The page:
But the British characters are the ones that loom large in the book, from the legendary Kitchener, whose great military mind is hopeless in political situations and slowly weakens and dims until it becomes like a revolving lighthouse that is brilliant only in isolated moments here and there, to Mark Sykes, too junior and naive to effectively negotiate against France’s more experienced François Georges Picot and unwittingly gives France everything it wanted, to the (in)famous T.E. Lawrence of Arabia, whose tendency to greatly exaggerate his own exploits apparently did not dissuade Churchill from leaning on his knowledge heavily when trying to administer an area with which the future prime minister was not very familiar.

And of course there is Winston Churchill himself, who started out as the First Lord of the Admiralty who prided himself in modernizing Britain’s fleet and having it ready when WWI broke out. Later, however, he became the political scapegoat for the disastrous Gallipolli campaign, because the British public couldn’t bring itself to believe military genius Kitchener could possibly be to blame instead of the “interfering civilian” that Churchill was perceived to be. Churchill then retreated from public life to write some his now-acclaimed memoirs that told his side of the story, and then he returned to prominence once again as I’ve recounted (and then of course would go on to do much more, although again that is outside the scope of this book’s focus).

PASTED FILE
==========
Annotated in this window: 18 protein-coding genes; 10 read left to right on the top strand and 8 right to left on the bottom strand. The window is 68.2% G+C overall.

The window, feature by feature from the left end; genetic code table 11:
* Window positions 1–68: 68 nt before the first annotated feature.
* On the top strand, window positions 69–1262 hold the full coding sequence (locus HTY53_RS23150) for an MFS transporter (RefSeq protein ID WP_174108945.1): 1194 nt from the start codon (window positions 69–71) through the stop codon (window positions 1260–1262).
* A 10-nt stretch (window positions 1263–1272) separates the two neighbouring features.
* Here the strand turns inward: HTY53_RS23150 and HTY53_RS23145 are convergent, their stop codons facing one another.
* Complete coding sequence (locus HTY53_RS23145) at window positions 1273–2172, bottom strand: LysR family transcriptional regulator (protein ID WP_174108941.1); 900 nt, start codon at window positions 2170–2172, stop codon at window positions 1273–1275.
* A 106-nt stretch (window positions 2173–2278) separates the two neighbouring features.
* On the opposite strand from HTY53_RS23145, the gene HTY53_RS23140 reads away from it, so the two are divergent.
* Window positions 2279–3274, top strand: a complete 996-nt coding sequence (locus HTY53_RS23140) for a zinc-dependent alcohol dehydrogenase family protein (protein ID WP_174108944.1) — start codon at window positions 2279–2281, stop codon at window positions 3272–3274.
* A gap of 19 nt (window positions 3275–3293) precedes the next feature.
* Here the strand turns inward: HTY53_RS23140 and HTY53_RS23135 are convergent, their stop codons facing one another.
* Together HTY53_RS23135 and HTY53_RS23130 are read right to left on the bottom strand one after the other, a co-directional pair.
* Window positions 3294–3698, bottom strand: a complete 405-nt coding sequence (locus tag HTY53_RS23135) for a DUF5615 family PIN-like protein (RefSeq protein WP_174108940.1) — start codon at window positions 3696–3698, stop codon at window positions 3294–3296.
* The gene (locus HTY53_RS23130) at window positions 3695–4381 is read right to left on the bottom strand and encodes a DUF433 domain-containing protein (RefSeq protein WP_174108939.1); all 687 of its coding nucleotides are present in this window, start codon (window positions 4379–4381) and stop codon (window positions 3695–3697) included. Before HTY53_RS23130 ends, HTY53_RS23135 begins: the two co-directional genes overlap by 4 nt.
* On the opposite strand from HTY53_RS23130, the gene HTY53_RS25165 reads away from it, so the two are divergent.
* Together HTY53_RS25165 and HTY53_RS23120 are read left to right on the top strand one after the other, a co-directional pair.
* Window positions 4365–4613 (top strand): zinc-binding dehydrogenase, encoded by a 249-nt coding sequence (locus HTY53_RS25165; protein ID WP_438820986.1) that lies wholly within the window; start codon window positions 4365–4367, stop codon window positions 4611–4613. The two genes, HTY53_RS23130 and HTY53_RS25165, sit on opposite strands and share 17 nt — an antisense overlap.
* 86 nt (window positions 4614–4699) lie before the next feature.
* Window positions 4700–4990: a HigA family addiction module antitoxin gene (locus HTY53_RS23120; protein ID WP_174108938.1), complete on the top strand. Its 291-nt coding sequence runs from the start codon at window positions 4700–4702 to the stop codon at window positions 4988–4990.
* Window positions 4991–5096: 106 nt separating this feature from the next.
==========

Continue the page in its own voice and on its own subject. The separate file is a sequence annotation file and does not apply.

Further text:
There are so many other dramatic stories in here that I didn’t cover. Fans of Barbara Tuchman’s Guns of August will delight in learning more details behind that dramatic chase in the Mediterranean that led to the Ottoman Empire joining the war (it had previously been using the Emir of Mecca’s strategy of placating both sides but staying noncommittal). It also covers the details in Major-General Charles Vere Ferrers Townshend’s ill-advised foray into Mesopotamia that overextends his supply lines and ends up with the infamous Siege at Kut, where he inadvertently sabotaged his own rescue by exaggerating his plight. And of course, the dramatic rise to power of the Young Turks themselves at the beginning of the book, and then the terrible Greek-Turkish war near the end of the book that might have been averted if not for a fateful bite of a monkey.

It is simply an incredible work that sheds a lot of light on why the things are the way they are in this area of almost constant turmoil today. I very highly recommend it!

Originally posted at goodreads.